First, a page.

Come to think of it, everything in our country has a religious dimension to it — food, clothing, universities, hospitals, civil service, the professions like law and journalism, and even this column, because its byline has a religion’s brand on it. (I gave up religion long ago. I retain my belief in God, but see religion as the commercialisation of God for purposes of politics and profit.) If my name were P L Santosh or K Swaraj or even Shri N, the religious neutrality of it would have given the views I express a better chance to be judged on merit. But now the self-appointed patriots of the country look at this “foreign” name and conclude that I can only be anti-national.
I defy them. I even show up the inherent anti-nationalism in their posturings. But nothing gets through to people whose minds are poisoned. In the Indian air, the non-religious is also associated with the religious. In other words, the dominant status religion has in our country is not challengeable by anyone under any circumstance. That explains why Babri Masjid remained on the national calendar for almost 500 years, disputed and debated but never decided.
That mosque has been bedevilling our history ever since it was built by the first Mughal emperor in 1525. At last the Supreme Court brought the matter to a closure.
Fortunately, the allotment of the disputed nucleus of the land to Hindus did not lead to “celebrations” of a provocative nature. For its part, the Sunni Waqf Board reflected a considered view when it said, “we welcome the verdict.” There were dissenting voices on both sides but they were not heard too far.
Now what? There are some observations in the judgment that encourage sober thinking. The masjid was built, the court said, on the remains of another structure, but there was no evidence to suggest that that the structure was a destroyed temple. It also put faith above law when it said “the area under the central dome is indeed the birthplace of Lord Ram as per the belief and faith of Hindus.”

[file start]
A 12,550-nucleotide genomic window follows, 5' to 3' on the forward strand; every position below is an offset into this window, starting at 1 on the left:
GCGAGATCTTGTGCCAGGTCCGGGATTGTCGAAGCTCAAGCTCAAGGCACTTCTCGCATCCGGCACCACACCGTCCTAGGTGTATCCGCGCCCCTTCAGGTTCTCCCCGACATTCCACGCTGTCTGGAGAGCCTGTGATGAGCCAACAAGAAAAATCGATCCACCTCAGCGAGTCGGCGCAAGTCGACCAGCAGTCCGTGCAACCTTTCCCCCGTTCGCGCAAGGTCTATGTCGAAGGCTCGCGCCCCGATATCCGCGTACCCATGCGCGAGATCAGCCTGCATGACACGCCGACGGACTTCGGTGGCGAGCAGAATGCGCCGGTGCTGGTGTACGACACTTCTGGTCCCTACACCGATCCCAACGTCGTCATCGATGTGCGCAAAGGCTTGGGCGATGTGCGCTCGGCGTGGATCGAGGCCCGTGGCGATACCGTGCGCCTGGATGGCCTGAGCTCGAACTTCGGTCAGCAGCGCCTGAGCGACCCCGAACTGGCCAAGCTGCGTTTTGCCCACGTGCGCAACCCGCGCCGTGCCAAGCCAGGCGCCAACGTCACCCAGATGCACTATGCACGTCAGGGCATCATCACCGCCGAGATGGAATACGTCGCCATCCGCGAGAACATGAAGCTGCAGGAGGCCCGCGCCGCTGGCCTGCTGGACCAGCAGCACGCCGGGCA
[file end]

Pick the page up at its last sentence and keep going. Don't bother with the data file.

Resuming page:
But there are other points in the judgment that should lead to some kind of governmental action, of which there is no sign. The court said the demolition of the mosque was a blatant violation of law. L K Advani’s Rath Yatra was the single most important factor behind that violation. It raised communal emotions as nothing had done before. The Liberhan Commission also found Advani along with Kalyan Singh (UP chief minister at the time) and others guilty of inciting communal violence.
Following the Babri verdict, Advani said he felt “vindicated”. On the contrary, he should have felt cornered because the court described his activities as an offence.
The seriousness of that offence should never be forgotten; it caused riots across the nation and led to the killing of more than 2,000 citizens. That the case has dragged on does not reduce the gravity of what the Supreme Court described as “a crime that shook the secular fabric of India”.
If anything, the gravity has increased because a confidant who sat with Advani and helped in the offence is today the prime minister.
Ultimately, it is not the judicial rulings or the secular fabric or even the Constitution that matters. All that matters is the audacity with which politicians manipulate or ignore the system.
For them religion is a political tool. Ram, too, is reduced to a tool. The demagogues who provoke hatred and violence in the name of this god or that are not messiahs of Hinduism but Shylockian merchants of Hindutva. To use Ram as a bait for votes is to defile Ram.
But they don’t care because they see votes as more important than Ram; proclamations to the contrary are just hypocrisy.
In the process India has become the world’s most communal polity. A temple or a mosque or the birthplace of a god — should these be the obsessions of a 21st century nation talking about a $5 trillion economy? It looks like we have lost even the ability to feel ashamed.
Is this the country that had a Golden Age under the Guptas (320 to 550 CE) when things like zero and chess were devised? Is this where the Cholas (10th century) raised temple art and architecture to glorious heights? Is this, come to think of it, where Shah Jehan and Humayun and Akbar created poetry of the soul? Or is this merely the land of Aurangzeb reborn in saffron?
Cry, the beloved country.